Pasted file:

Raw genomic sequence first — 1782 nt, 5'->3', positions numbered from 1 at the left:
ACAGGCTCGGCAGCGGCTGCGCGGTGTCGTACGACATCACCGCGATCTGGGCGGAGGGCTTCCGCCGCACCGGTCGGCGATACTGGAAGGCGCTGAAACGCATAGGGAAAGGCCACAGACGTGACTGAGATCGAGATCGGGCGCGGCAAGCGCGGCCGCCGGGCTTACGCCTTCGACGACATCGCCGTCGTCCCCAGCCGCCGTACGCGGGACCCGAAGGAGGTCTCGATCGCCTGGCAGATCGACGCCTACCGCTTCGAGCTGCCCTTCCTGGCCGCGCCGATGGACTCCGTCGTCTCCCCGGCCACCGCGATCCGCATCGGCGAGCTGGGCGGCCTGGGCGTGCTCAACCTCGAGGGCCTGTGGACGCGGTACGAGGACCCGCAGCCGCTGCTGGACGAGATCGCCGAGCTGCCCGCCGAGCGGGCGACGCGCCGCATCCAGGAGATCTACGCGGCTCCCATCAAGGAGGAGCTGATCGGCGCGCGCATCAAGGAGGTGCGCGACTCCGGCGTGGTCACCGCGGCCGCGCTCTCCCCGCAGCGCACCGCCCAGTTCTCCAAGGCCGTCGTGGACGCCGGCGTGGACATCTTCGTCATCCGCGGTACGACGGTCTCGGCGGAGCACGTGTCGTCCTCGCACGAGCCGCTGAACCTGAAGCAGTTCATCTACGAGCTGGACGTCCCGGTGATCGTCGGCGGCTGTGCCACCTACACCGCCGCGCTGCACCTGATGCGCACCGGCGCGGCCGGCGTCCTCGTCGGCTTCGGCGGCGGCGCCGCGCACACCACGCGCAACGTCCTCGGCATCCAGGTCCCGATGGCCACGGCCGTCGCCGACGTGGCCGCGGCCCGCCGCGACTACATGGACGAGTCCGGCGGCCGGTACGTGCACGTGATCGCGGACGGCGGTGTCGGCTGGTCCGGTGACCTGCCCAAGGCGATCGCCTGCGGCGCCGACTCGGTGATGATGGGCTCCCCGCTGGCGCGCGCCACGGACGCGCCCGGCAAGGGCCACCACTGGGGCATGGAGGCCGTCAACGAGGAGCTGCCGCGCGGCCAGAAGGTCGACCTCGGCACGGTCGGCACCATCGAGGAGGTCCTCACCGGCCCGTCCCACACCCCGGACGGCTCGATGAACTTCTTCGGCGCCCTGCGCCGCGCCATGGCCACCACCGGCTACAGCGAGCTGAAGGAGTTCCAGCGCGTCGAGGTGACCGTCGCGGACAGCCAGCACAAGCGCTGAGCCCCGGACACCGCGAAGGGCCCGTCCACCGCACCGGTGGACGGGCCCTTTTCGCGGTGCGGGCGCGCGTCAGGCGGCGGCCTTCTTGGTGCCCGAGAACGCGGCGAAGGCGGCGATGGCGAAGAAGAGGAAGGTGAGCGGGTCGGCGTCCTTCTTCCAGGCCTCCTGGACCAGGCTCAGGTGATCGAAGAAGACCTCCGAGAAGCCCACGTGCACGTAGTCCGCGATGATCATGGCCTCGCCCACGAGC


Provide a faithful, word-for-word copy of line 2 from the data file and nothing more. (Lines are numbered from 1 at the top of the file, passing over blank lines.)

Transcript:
ACAGGCTCGGCAGCGGCTGCGCGGTGTCGTACGACATCACCGCGATCTGGGCGGAGGGCTTCCGCCGCACCGGTCGGCGATACTGGAAGGCGCTGAAACGCATAGGGAAAGGCCACAGACGTGACTGAGATCGAGATCGGGCGCGGCAAGCGCGGCCGCCGGGCTTACGCCTTCGACGACATCGCCGTCGTCCCCAGCCGCCGTACGCGGGACCCGAAGGAGGTCTCGATCGCCTGGCAGATCGACGCCTACCGCTTCGAGCTGCCCTTCCTGGCCGCGCCGATGGACTCCGTCGTCTCCCCGGCCACCGCGATCCGCATCGGCGAGCTGGGCGGCCTGGGCGTGCTCAACCTCGAGGGCCTGTGGACGCGGTACGAGGACCCGCAGCCGCTGCTGGACGAGATCGCCGAGCTGCCCGCCGAGCGGGCGACGCGCCGCATCCAGGAGATCTACGCGGCTCCCATCAAGGAGGAGCTGATCGGCGCGCGCATCAAGGAGGTGCGCGACTCCGGCGTGGTCACCGCGGCCGCGCTCTCCCCGCAGCGCACCGCCCAGTTCTCCAAGGCCGTCGTGGACGCCGGCGTGGACATCTTCGTCATCCGCGGTACGACGGTCTCGGCGGAGCACGTGTCGTCCTCGCACGAGCCGCTGAACCTGAAGCAGTTCATCTACGAGCTGGACGTCCCGGTGATCGTCGGCGGCTGTGCCACCTACACCGCCGCGCTGCACCTGATGCGCACCGGCGCGGCCGGCGTCCTCGTCGGCTTCGGCGGCGGCGCCGCGCACACCACGCGCAACGTCCTCGGCATCCAGGTCCCGATGGCCACGGCCGTCGCCGACGTGGCCGCGGCCCGCCGCGACTACATGGACGAGTCCGGCGGCCGGTACGTGCACGTGATCGCGGACGGCGGTGTCGGCTGGTCCGGTGACCTGCCCAAGGCGATCGCCTGCGGCGCCGACTCGGTGATGATGGGCTCCCCGCTGGCGCGCGCCACGGACGCGCCCGGCAAGGGCCACCACTGGGGCATGGAGGCCGTCAACGAGGAGCTGCCGCGCGGCCAGAAGGTCGACCTCGGCACGGTCGGCACCATCGAGGAGGTCCTCACCGGCCCGTCCCACACCCCGGACGGCTCGATGAACTTCTTCGGCGCCCTGCGCCGCGCCATGGCCACCACCGGCTACAGCGAGCTGAAGGAGTTCCAGCGCGTCGAGGTGACCGTCGCGGACAGCCAGCACAAGCGCTGAGCCCCGGACACCGCGAAGGGCCCGTCCACCGCACCGGTGGACGGGCCCTTTTCGCGGTGCGGGCGCGCGTCAGGCGGCGGCCTTCTTGGTGCCCGAGAACGCGGCGAAGGCGGCGATGGCGAAGAAGAGGAAGGTGAGCGGGTCGGCGTCCTTCTTCCAGGCCTCCTGGACCAGGCTCAGGTGATCGAAGAAGACCTCCGAGAAGCCCACGTGCACGTAGTCCGCGATGATCATGGCCTCGCCCACGAGC